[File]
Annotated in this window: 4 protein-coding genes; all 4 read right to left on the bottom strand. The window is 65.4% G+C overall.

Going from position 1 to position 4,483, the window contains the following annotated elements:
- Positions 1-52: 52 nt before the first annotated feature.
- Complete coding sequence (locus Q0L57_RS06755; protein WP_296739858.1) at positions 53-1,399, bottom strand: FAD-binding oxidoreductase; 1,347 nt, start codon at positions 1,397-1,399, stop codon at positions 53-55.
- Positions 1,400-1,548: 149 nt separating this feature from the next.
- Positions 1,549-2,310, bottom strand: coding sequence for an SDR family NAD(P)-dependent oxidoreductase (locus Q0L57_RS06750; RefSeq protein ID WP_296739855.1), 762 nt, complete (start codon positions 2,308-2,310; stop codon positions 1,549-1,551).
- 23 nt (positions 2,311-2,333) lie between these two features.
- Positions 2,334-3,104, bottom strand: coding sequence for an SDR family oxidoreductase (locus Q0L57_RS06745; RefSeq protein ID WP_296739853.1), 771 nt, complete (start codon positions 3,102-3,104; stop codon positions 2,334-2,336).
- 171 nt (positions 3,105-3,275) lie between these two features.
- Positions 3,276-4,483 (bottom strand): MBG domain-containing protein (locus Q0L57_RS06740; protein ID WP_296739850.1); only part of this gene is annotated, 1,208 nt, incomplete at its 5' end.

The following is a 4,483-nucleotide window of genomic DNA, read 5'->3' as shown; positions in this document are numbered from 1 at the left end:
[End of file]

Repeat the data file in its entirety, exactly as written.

Annotated in this window: 4 protein-coding genes; all 4 read right to left on the bottom strand. The window is 65.4% G+C overall.

Going from position 1 to position 4,483, the window contains the following annotated elements:
- Positions 1-52: 52 nt before the first annotated feature.
- Complete coding sequence (locus Q0L57_RS06755; protein WP_296739858.1) at positions 53-1,399, bottom strand: FAD-binding oxidoreductase; 1,347 nt, start codon at positions 1,397-1,399, stop codon at positions 53-55.
- Positions 1,400-1,548: 149 nt separating this feature from the next.
- Positions 1,549-2,310, bottom strand: coding sequence for an SDR family NAD(P)-dependent oxidoreductase (locus Q0L57_RS06750; RefSeq protein ID WP_296739855.1), 762 nt, complete (start codon positions 2,308-2,310; stop codon positions 1,549-1,551).
- 23 nt (positions 2,311-2,333) lie between these two features.
- Positions 2,334-3,104, bottom strand: coding sequence for an SDR family oxidoreductase (locus Q0L57_RS06745; RefSeq protein ID WP_296739853.1), 771 nt, complete (start codon positions 3,102-3,104; stop codon positions 2,334-2,336).
- 171 nt (positions 3,105-3,275) lie between these two features.
- Positions 3,276-4,483 (bottom strand): MBG domain-containing protein (locus Q0L57_RS06740; protein ID WP_296739850.1); only part of this gene is annotated, 1,208 nt, incomplete at its 5' end.

The following is a 4,483-nucleotide window of genomic DNA, read 5'->3' as shown; positions in this document are numbered from 1 at the left end: